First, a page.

NEW YORK — A hearing for Ray Rice appealing his NFL suspension concluded Thursday after two days and testimony from the former running back and the head of the league.
Rice and his wife Janay Rice left the hearing separately on Thursday about three hours apart after each testified at the New York office of a neutral arbiter. The arbitration hearing will determine whether the NFL overstepped its authority in modifying a two-game suspension of Rice, making it indefinite after video of the running back hitting his wife was released by TMZ.
“I can trust it’s a fair process,” said Rice’s attorney, Peter Ginsberg.
Two people familiar with the case said Thursday there’s no timetable for the former federal judge presiding over the case to make her decision, though one person said she has asked the sides to submit closing briefs next week. Both spoke to The Associated Press on condition of anonymity because the arbiter has told the sides not to discuss details of the private hearing.
NFL Commissioner Roger Goodell testified for more than two hours to start Rice’s appeal hearing on Wednesday, according to one of the sources. Ray and Janay Rice attended the full hearing on Wednesday.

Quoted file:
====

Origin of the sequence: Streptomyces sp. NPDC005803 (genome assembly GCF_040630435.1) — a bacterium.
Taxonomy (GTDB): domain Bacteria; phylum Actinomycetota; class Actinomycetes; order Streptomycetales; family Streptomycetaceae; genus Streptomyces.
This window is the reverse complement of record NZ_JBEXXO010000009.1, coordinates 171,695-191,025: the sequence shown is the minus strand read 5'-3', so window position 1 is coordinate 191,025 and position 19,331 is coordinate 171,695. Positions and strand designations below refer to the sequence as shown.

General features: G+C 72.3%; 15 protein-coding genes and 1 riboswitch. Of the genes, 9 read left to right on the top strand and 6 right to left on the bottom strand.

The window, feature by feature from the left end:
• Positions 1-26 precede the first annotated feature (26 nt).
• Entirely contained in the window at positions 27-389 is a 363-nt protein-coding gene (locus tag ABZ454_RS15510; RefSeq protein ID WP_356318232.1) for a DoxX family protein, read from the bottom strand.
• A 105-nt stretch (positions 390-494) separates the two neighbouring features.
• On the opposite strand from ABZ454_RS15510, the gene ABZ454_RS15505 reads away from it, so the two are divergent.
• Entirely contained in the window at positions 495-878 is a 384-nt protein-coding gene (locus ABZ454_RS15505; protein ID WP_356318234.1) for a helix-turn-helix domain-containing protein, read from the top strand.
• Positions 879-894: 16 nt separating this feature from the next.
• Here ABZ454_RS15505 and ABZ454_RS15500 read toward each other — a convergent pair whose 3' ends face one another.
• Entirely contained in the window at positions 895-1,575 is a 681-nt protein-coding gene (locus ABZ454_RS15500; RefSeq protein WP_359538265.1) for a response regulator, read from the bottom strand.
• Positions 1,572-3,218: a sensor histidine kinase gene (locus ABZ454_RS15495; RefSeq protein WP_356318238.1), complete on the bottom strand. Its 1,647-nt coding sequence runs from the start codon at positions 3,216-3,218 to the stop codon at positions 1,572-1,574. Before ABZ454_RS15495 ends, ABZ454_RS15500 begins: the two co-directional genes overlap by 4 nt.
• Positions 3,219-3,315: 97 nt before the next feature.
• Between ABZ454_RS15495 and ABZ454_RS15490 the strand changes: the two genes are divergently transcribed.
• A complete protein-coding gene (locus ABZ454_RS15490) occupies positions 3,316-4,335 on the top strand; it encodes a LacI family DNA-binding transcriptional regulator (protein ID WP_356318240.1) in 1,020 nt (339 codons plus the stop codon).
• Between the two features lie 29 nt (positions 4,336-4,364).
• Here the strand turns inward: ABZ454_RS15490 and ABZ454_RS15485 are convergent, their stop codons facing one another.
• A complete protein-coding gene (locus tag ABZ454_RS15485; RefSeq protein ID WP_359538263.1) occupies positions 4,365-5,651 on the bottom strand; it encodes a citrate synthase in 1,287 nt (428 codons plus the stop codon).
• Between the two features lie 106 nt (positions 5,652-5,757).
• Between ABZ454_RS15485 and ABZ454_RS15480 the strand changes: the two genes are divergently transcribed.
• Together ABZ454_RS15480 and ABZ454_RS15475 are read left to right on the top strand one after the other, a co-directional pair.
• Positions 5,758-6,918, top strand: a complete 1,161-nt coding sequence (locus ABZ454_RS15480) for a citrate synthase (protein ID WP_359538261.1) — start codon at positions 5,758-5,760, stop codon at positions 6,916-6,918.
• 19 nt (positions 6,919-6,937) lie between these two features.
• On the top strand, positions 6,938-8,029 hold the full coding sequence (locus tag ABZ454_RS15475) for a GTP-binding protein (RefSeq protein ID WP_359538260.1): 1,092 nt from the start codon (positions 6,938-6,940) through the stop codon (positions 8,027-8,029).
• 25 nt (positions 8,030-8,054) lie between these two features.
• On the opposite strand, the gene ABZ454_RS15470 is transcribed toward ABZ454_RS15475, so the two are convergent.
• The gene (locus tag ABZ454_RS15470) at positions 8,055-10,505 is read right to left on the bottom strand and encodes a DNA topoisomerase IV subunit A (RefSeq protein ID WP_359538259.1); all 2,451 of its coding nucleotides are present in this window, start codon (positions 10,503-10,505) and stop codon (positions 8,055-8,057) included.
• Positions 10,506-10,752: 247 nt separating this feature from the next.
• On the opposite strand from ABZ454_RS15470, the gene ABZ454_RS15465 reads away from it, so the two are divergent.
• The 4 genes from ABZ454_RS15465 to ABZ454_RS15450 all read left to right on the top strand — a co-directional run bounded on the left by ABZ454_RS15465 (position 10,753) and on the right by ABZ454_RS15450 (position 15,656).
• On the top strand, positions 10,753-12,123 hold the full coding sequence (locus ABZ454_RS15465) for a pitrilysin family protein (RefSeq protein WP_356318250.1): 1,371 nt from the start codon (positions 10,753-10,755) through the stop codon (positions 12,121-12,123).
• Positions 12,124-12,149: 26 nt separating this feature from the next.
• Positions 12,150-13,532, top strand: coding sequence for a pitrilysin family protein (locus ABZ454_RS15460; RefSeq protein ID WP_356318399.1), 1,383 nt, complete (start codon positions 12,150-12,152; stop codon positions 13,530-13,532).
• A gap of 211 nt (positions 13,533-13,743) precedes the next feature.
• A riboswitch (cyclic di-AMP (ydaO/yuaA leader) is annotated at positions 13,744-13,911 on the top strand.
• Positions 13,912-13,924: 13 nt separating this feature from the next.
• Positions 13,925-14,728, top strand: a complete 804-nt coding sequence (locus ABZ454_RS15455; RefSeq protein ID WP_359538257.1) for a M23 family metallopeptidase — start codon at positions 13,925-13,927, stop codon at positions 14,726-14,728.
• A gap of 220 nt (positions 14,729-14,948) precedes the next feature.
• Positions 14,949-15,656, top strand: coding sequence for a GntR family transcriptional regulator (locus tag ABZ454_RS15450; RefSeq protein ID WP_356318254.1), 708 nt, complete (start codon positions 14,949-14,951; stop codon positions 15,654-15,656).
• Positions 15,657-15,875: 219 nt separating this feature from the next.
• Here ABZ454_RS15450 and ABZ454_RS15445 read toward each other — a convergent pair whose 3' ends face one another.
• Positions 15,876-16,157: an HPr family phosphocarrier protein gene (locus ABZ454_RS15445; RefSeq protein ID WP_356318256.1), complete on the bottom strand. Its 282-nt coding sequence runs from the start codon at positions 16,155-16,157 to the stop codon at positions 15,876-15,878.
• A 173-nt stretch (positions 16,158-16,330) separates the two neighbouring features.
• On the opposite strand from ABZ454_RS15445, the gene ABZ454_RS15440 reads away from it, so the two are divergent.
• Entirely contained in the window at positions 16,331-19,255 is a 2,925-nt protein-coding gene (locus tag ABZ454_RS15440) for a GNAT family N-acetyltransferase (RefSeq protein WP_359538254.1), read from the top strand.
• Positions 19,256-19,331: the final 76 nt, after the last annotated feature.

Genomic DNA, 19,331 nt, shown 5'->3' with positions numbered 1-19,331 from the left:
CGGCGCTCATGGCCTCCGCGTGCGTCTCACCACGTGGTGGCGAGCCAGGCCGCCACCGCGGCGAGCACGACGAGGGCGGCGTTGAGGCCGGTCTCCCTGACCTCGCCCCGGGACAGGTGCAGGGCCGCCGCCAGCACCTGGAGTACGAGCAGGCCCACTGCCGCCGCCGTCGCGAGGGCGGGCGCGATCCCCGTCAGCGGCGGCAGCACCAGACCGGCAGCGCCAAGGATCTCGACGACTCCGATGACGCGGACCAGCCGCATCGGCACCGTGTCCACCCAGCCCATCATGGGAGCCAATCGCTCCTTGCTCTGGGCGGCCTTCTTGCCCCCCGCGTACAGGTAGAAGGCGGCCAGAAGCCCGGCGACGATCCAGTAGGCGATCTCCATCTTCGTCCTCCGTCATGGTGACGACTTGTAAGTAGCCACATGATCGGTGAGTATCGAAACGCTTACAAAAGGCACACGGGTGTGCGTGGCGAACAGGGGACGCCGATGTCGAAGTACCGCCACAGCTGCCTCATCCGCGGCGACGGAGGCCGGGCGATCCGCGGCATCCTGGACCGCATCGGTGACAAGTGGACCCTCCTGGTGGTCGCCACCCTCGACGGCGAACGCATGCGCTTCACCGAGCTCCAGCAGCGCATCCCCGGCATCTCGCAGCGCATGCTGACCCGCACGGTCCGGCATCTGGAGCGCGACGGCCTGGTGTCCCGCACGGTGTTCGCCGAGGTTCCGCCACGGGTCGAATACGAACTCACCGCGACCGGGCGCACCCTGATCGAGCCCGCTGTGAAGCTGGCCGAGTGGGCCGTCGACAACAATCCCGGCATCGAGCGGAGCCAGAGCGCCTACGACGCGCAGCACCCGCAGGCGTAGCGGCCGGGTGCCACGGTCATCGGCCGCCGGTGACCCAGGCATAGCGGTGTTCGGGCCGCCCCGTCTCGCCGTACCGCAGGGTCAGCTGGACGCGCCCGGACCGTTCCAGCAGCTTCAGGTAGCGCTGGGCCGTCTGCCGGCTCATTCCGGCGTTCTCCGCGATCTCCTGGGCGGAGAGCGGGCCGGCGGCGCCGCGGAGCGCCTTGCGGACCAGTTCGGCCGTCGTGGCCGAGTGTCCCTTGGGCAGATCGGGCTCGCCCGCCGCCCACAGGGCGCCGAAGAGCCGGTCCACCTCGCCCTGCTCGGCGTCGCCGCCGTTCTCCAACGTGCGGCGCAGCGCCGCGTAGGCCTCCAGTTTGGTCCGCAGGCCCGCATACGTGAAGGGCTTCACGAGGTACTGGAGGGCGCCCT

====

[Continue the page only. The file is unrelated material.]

AP Analysis: NFL HGH blood-testing setup has flaws: Exactly one month has passed since the NFL instituted blood testing for human growth hormone — a test experts say is almost impossible to fail.
An AP analysis of the testing protocol approved by the league and the NFL Players Association after more than three years of wrangling found that only the most reckless or uninformed player would seem to have a chance of getting caught using HGH.
Of nearly 2,800 HGH tests from various sports analyzed last year at labs accredited by the World Anti-Doping Agency, zero turned up positive.
NFL says Peterson must wait for review process: The NFL has formally begun a review of Minnesota Vikings running back Adrian Peterson’s case, for potential punishment under the league’s personal conduct policy.
Spokesman Brian McCarthy said Peterson was told by the NFL on Thursday that his status on paid leave from the Vikings will not change until completion of the process.
That means Peterson’s return could take a while. He pleaded no contest in Texas on Tuesday to misdemeanor reckless assault, down from a felony charge of child abuse for disciplining his 4-year-old son with a wooden switch.
The league said it requested that Peterson submit relevant information from his case and meet with designated experts who will make recommendations for Commissioner Roger Goodell’s consideration.